Museums of the 21st Century

Museums of the 21st Century is a series of public conversations with cultural practitioners altering our conception of what a museum can offer its public. Since Fall 2018, Philadelphia Contemporary has invited visionaries ranging from artists to architects, curators to historians, poets to public officials to consider the possibilities of the museums to come. Each talk hosts local perspectives alongside national or international visitors, offering Philadelphia audiences the opportunity to both hear more about their community and to learn from those outside the region. Read more about past conversations at the end of this page.

The next conversation on Tuesday, June 11th will feature Mikhaile Solomon, discussing her work in founding and expanding the Prizm Art Fair in Miami, in conversation with Philadelphia-based composer and producer King Britt. Together Solomon and Britt will present their visions for the future of museums and other cultural platforms.

Register to attend the event on EventBrite and Facebook!

 

+ June 11: Mikhaile Solomon + King Britt

Mikhaile Solomon is a designer and arts advocate with backgrounds in a myriad of arts disciplines including theatre, dance, and architecture. She received her Bachelor of Arts from the University of South Florida in Theatre Arts and her Master’s of Architecture from Florida International University. Mikhaile enjoys working on projects that give her the opportunity to share her love of art, design, and architecture with the communities. She is the Founding Director of Prizm Art Fair which exhibits artists from Africa and the African Diaspora, who reflect global trends in contemporary art, through a blockbuster exhibit held during Art Basel/Miami. She hopes to use her varied skills in arts and design to set precedents for the future of Miami’s arts and culture scene.

King James Britt is a Philadelphia-born composer and DJ. As a composer, he has collaborated with the likes of De La Soul, Madlib, Moor Mother and many others, being called for remixes from Meredith Monk to Solange, as well as films like Miami Vice.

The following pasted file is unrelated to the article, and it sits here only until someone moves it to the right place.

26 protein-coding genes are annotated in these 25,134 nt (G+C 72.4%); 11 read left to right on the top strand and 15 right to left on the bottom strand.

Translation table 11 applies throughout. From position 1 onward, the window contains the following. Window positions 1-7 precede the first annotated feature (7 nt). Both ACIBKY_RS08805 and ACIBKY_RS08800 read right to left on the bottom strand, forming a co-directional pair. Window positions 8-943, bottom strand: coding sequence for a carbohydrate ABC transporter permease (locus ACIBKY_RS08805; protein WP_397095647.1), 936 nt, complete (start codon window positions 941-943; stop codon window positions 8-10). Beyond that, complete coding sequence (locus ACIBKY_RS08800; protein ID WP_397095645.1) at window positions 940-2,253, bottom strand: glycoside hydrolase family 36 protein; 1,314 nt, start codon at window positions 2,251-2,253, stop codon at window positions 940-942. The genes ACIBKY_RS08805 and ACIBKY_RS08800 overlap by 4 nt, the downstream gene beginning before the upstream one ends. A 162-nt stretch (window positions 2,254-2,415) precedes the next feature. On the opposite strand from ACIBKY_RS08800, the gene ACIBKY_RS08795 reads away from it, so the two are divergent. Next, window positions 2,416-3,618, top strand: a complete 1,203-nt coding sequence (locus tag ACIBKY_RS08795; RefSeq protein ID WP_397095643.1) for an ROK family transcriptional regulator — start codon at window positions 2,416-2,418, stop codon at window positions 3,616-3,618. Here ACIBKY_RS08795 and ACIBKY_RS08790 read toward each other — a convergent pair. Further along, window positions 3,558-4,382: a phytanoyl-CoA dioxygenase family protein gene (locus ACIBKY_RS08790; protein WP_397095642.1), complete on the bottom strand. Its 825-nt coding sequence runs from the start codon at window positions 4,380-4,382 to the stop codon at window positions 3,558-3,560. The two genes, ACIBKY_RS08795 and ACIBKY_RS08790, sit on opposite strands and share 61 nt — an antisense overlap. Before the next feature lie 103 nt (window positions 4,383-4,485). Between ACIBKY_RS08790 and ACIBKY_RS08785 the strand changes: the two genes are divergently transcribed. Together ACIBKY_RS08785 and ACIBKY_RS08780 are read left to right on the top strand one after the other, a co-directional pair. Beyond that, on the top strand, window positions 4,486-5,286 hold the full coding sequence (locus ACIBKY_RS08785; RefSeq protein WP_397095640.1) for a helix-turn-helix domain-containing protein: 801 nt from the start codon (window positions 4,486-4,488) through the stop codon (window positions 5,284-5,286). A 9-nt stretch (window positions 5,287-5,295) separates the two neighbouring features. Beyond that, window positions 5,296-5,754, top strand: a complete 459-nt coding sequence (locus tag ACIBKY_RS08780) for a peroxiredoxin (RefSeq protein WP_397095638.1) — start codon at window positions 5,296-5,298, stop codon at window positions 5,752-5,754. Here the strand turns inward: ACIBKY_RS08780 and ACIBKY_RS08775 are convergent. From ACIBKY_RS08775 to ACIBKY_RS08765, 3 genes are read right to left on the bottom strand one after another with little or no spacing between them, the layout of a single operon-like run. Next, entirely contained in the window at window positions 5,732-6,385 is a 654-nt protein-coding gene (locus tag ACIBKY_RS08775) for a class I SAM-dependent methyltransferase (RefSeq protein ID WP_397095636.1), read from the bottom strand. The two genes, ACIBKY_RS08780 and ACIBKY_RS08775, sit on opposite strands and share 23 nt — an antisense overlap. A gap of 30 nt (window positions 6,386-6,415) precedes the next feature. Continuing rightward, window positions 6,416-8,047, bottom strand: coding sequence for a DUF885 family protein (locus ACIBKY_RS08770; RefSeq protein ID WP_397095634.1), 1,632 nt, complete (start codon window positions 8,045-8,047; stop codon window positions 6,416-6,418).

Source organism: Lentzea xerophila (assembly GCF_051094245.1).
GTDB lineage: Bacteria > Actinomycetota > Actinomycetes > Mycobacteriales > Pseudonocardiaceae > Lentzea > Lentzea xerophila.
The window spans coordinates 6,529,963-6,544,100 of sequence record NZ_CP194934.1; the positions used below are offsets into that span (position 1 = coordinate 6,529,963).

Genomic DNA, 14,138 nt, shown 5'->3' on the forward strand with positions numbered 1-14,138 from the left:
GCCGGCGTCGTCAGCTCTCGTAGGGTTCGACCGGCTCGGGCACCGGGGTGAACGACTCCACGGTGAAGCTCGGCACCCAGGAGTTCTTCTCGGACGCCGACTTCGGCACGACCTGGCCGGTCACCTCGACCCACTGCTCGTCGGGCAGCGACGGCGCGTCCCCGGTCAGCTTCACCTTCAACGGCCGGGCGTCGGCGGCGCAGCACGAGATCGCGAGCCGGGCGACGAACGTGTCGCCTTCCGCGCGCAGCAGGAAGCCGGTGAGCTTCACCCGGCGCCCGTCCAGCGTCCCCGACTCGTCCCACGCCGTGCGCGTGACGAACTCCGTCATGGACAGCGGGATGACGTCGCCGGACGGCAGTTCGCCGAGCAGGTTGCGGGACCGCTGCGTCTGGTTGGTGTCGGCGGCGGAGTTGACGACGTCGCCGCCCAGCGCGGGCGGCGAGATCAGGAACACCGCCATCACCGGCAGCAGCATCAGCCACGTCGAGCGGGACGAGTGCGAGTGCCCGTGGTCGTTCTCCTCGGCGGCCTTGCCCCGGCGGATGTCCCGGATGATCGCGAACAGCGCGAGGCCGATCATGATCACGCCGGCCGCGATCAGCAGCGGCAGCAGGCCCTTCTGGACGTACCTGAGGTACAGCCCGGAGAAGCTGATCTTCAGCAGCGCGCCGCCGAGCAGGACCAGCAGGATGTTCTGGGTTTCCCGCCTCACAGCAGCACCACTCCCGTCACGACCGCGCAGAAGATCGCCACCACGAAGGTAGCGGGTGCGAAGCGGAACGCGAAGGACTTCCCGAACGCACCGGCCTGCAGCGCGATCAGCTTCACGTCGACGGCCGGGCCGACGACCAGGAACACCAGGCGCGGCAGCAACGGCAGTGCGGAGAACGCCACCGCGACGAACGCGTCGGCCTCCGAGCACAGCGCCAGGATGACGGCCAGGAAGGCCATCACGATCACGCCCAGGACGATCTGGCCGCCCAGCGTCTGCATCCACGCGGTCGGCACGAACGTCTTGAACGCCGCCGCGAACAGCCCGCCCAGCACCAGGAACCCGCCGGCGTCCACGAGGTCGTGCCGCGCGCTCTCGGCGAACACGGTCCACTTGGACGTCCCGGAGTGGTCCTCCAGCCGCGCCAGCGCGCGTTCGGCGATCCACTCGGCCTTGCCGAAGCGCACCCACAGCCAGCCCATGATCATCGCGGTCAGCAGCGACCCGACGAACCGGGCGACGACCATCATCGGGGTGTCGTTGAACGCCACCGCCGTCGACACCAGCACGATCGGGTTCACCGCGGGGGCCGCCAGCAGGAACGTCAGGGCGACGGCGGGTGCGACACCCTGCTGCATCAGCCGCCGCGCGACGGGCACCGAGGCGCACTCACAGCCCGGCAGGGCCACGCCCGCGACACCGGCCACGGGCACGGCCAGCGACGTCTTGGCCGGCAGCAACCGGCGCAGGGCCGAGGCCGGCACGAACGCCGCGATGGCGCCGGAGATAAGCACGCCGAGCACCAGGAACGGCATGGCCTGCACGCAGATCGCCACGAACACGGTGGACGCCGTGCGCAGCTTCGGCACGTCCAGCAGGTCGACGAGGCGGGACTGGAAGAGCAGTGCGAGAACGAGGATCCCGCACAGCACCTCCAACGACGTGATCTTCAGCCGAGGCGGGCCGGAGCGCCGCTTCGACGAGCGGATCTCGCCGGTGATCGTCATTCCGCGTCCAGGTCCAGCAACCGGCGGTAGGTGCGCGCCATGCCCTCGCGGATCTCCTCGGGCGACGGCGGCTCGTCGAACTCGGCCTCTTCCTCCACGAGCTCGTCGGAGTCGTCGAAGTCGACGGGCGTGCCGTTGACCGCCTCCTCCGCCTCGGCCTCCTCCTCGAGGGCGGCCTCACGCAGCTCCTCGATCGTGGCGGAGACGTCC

Honing his skills as the first resident DJ at Philadelphia’s Silk City, King was DJ for Grammy Award-winning hip-hop/soul group the Digable Planets before focusing on his own projects. Since then, King has been a Pew Fellowship recipient, and his projects like Fhloston Paradigm and Sylk130 have won high acclaim, adding layers to Philadelphia’s rich history.

King has performed live work in a number of forward-thinking spaces, and DJ’d globally, spinning in every continent except Antarctica. In addition to his work as a composer and DJ, King has served as a music event curator, combining music, culture, and performing arts for venues including MoMA PS1, Fringe Arts, and Crystal Bridges Museum of American Art.

+ September 13: Nana Oforiatta Ayim + Vashti DuBois

Nana Oforiatta Ayim is a writer, filmmaker and art historian. In her work, she has sought to understand the various relativities of cultural contexts, and to give voice to that understanding in a way that speaks to both the actors and communities of that context, as well as the wider world. She is director of the ANO Institute of Arts & Knowledge, through which she has pioneered a pan-African Cultural Encyclopaedia, reimagining narratives from across and about the continent; and a Mobile Museums project that travels into communities, collects material culture and exhibits them in those communities, creating discourse about narratives, memory and value. She has spoken widely on cultural narratives and institution-building in Africa, in institutions like the British Museum and Cambridge University. She has written for publications like frieze and African Metropolitan Architecture, and is publishing her first novel, The God Child, with Bloomsbury Publishing in 2019. She has also made several films, a cross of fiction, travel essay, and documentary, that have been shown at museums like The New Museum, Tate Modern, and LACMA.

Vashti DuBois is the Founder and Executive Director of The Colored Girls Museum in Historic Germantown, Philadelphia, PA. Founded in 2015, The Colored Girls Museum (TCGM) “honors the stories, experiences, and history of Colored Girls.” It is the first institution of its kind, offering visitors a multi-disciplinary experience of memoir, in all its variety, in a residential space. This museum initiates the “ordinary” object — submitted by the colored girl herself, as representative of an aspect of her story and personal history which she finds meaningful; her object embodies her experience and expression of being a Colored Girl. TCGM has been engineered to pop up in other cities and neighborhoods around the country — transforming ordinary spaces into Colored Girls Museum outposts, which collect, archive, and share the stories of indigenous colored girls. This start-up Museum enterprise has been written about in the Smithsonian Magazine, Essence, Associated Press, Philadelphia Inquirer, Metro U.K., and others.

DuBois has held leadership positions at a number of organizations over her 30-year career in non-profit and arts administration,working primarily on issues impacting girls and women of color  including: Free Library of Philadelphia, Tree House Books, the Historic Church of the Advocate, Children’s Art Carnival in New York City, Haymarket People’s Fund in Boston, Congreso Girls Center, and The Leeway Foundation. DuBois is a graduate of Wesleyan University, and a NAMAC Fellow. She is currently working on a book about the making of The Colored Girls Museum.

Sponsored by Open Society Foundation